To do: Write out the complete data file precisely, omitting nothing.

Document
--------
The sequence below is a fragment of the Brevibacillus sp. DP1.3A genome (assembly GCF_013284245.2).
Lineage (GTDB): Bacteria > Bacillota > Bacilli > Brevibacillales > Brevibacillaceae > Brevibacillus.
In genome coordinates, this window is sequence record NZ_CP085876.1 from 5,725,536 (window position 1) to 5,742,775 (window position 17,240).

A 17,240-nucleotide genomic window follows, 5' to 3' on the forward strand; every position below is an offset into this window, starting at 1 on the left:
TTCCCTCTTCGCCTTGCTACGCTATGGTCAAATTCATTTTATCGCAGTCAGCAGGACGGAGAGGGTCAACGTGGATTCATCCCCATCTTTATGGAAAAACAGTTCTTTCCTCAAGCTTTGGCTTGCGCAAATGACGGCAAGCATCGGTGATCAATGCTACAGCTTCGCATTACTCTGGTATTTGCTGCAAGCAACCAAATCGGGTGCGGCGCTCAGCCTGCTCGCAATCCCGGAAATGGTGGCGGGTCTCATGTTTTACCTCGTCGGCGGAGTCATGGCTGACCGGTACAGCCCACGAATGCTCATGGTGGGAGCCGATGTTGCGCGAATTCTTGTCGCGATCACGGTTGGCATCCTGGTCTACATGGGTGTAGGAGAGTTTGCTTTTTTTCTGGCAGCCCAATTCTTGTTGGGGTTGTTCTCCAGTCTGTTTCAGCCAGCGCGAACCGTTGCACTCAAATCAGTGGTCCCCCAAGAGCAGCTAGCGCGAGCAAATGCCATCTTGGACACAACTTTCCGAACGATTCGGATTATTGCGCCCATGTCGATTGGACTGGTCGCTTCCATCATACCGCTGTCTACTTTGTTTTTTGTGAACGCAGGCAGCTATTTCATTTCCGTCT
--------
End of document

The sequence below is a fragment of the Brevibacillus sp. DP1.3A genome (assembly GCF_013284245.2).
Lineage (GTDB): Bacteria > Bacillota > Bacilli > Brevibacillales > Brevibacillaceae > Brevibacillus.
In genome coordinates, this window is sequence record NZ_CP085876.1 from 5,725,536 (window position 1) to 5,742,775 (window position 17,240).

A 17,240-nucleotide genomic window follows, 5' to 3' on the forward strand; every position below is an offset into this window, starting at 1 on the left:
TTCCCTCTTCGCCTTGCTACGCTATGGTCAAATTCATTTTATCGCAGTCAGCAGGACGGAGAGGGTCAACGTGGATTCATCCCCATCTTTATGGAAAAACAGTTCTTTCCTCAAGCTTTGGCTTGCGCAAATGACGGCAAGCATCGGTGATCAATGCTACAGCTTCGCATTACTCTGGTATTTGCTGCAAGCAACCAAATCGGGTGCGGCGCTCAGCCTGCTCGCAATCCCGGAAATGGTGGCGGGTCTCATGTTTTACCTCGTCGGCGGAGTCATGGCTGACCGGTACAGCCCACGAATGCTCATGGTGGGAGCCGATGTTGCGCGAATTCTTGTCGCGATCACGGTTGGCATCCTGGTCTACATGGGTGTAGGAGAGTTTGCTTTTTTTCTGGCAGCCCAATTCTTGTTGGGGTTGTTCTCCAGTCTGTTTCAGCCAGCGCGAACCGTTGCACTCAAATCAGTGGTCCCCCAAGAGCAGCTAGCGCGAGCAAATGCCATCTTGGACACAACTTTCCGAACGATTCGGATTATTGCGCCCATGTCGATTGGACTGGTCGCTTCCATCATACCGCTGTCTACTTTGTTTTTTGTGAACGCAGGCAGCTATTTCATTTCCGTCT